Saturday, March 6, 2010

Media, Sexuality, Children

Today's recommendation is The Lolita Effect: The Media Sexualization of Young Girls and What We Can Do About It by M. Gigi Durham, PhD.

This book examines the recent media tendency to sexualize and objectify young (female) children. Outlining and analyzing magazines, toys, and TV shows, Durham presents a really depressing picture of what it is to be a female in America and the reaches that this media picture has into other cultures. She lays out in meticulous detail the schizophrenic picture presented by society, the expectations for how much time women and girls should spend on body maintenance, and presents the negative repercussions of these beliefs. She historicizes these phenomena, too, taking account of the relatively recent belief that childhood is a separate time. Durham lays out the recent phenomena as myths, which is engaging, if problematic (I wonder what scholars of myths would have to say).

It's a rather depressing read, but the reason I'm recommending it is because unlike a lot of authors, M. Gigi Durham has specific action steps that educators, parents, caretakers, and concerned citizens can engage in, in order to reduce the media's negative effects on girls and fight back. She explicitly lays out discussion starters and activities that may help to undo some of the damage that this media myth has provided.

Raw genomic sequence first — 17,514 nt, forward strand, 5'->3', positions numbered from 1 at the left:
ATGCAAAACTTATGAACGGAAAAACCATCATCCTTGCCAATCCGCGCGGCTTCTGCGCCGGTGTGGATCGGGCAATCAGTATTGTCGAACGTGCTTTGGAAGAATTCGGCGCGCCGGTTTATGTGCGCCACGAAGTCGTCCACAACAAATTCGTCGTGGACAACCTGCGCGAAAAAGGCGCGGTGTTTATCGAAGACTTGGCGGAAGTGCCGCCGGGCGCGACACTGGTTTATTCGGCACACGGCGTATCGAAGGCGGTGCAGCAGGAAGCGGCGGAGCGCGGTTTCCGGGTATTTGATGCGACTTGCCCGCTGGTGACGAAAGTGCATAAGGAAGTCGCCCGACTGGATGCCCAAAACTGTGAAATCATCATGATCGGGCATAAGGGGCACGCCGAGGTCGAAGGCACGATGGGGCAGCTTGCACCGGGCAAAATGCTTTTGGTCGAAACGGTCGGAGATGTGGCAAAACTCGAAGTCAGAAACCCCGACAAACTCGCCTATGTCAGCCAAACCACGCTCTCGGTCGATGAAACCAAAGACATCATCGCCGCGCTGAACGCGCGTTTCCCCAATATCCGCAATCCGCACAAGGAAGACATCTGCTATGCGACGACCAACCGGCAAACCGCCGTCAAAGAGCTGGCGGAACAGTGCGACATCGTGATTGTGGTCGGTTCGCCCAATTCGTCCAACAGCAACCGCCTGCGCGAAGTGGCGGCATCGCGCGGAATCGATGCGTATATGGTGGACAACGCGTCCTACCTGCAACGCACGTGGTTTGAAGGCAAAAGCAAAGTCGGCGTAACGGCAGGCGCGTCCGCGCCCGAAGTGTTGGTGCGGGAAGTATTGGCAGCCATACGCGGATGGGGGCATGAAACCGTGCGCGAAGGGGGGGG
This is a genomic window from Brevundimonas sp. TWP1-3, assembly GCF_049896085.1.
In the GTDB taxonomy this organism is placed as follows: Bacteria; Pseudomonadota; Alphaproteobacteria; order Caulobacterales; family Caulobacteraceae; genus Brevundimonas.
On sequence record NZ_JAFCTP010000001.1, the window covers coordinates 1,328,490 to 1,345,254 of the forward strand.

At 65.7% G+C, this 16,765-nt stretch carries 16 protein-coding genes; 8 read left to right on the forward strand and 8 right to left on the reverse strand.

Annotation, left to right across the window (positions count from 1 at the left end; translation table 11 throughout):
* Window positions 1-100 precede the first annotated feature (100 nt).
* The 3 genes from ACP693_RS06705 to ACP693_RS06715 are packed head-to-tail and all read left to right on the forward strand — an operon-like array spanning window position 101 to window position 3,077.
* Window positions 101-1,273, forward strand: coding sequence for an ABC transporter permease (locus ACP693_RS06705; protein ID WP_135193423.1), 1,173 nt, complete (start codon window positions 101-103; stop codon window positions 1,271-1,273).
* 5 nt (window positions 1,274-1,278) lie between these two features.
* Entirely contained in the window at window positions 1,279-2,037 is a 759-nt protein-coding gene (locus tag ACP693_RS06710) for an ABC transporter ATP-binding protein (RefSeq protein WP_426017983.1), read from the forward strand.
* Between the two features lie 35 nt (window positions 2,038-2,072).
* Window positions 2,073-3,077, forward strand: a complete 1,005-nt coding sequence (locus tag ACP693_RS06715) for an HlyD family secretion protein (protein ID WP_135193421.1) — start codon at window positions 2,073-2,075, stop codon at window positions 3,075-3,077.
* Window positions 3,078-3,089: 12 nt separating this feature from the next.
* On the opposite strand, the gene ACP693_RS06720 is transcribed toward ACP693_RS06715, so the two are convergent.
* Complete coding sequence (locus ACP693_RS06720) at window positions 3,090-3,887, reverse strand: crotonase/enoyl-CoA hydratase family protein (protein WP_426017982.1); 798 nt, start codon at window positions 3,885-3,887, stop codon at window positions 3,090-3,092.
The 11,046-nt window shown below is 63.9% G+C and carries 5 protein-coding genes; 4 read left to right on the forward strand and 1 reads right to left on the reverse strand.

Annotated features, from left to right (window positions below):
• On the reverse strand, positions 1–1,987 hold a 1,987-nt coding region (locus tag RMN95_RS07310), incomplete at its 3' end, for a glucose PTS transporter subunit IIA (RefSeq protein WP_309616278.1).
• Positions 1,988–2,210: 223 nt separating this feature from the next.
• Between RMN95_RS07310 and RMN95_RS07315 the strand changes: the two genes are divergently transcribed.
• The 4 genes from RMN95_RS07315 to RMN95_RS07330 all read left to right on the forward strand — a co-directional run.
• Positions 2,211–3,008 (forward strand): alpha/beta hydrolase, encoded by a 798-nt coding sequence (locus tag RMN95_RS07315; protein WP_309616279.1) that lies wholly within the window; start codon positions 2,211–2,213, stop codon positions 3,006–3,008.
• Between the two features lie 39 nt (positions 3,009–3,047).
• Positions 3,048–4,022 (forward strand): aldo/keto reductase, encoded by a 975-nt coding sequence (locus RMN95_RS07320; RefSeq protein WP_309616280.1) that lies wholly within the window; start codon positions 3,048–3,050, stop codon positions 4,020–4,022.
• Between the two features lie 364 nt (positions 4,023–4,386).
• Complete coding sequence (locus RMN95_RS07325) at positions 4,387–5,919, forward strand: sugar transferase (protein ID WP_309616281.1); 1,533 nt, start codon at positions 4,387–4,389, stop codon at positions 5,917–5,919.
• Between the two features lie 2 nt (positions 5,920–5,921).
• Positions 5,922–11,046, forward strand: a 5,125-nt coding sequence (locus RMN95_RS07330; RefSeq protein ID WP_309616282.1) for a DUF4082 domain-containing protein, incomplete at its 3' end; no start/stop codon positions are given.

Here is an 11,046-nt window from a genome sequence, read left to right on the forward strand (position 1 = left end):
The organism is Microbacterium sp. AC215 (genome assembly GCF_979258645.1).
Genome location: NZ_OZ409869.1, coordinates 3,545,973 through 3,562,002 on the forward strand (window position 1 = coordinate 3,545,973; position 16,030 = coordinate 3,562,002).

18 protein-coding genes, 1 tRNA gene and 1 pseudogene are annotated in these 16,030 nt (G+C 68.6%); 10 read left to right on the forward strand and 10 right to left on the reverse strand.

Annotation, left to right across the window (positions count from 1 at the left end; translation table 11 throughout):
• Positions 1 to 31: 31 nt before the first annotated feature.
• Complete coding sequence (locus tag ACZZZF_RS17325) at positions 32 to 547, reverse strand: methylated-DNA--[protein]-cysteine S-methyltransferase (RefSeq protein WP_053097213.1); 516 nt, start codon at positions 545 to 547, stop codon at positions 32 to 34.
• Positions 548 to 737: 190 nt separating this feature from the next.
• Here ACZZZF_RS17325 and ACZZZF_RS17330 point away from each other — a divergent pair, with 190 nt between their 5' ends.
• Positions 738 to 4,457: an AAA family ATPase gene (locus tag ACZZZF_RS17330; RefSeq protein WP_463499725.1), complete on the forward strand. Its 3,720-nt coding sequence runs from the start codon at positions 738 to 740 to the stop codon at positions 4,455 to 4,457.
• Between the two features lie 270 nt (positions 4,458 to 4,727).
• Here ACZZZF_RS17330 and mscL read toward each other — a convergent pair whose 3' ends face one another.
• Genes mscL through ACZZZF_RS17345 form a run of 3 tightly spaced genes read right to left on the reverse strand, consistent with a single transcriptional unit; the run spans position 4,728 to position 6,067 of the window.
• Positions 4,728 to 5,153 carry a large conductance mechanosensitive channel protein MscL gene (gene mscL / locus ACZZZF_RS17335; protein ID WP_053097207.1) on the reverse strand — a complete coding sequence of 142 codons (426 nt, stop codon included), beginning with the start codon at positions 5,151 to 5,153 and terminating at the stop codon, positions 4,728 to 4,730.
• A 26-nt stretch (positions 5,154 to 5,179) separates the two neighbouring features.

The only real loser here is Vladimir Nabokov, whose Lolita is subject to the most superficial reading possible.* But that's a minor issue, I guess. I also would have liked more explicit footnotes - there's a lot of "anecdata" here and sometimes I think Durham makes cases of nothing, for instance, she devotes a lot of time to examining the impact of the use of the word "hot" without accounting for linguistic change, slang, and the slippery possibilities of language (What of the word "nice," which used to refer to a loose woman?).

As a pedant, I must inform you that the edition I read (clearance hardcover for the win!) was also riddled with typos, but I am linking you, beloved blog readers, to the paperback edition, which hopefully is better-edited.

Despite these imperfections - which I often thought may have been the result of "translating" academic work to a mainstream audience - this is an important book.
Teachers, parents, and others who care for young girls (that is, those who care for them in totally non-creepy ways) will need to read this. So that's today's recommendation. Aren't you glad this entry wasn't about cats?

*Like, I get that the book is about a creepy old guy and a girl. But (pulls out literature degree) is that really what it's ABOUT? It's so metaphorical. But I also get why "The Myth of Media Sexualization of Children" would probably sell fewer copies.


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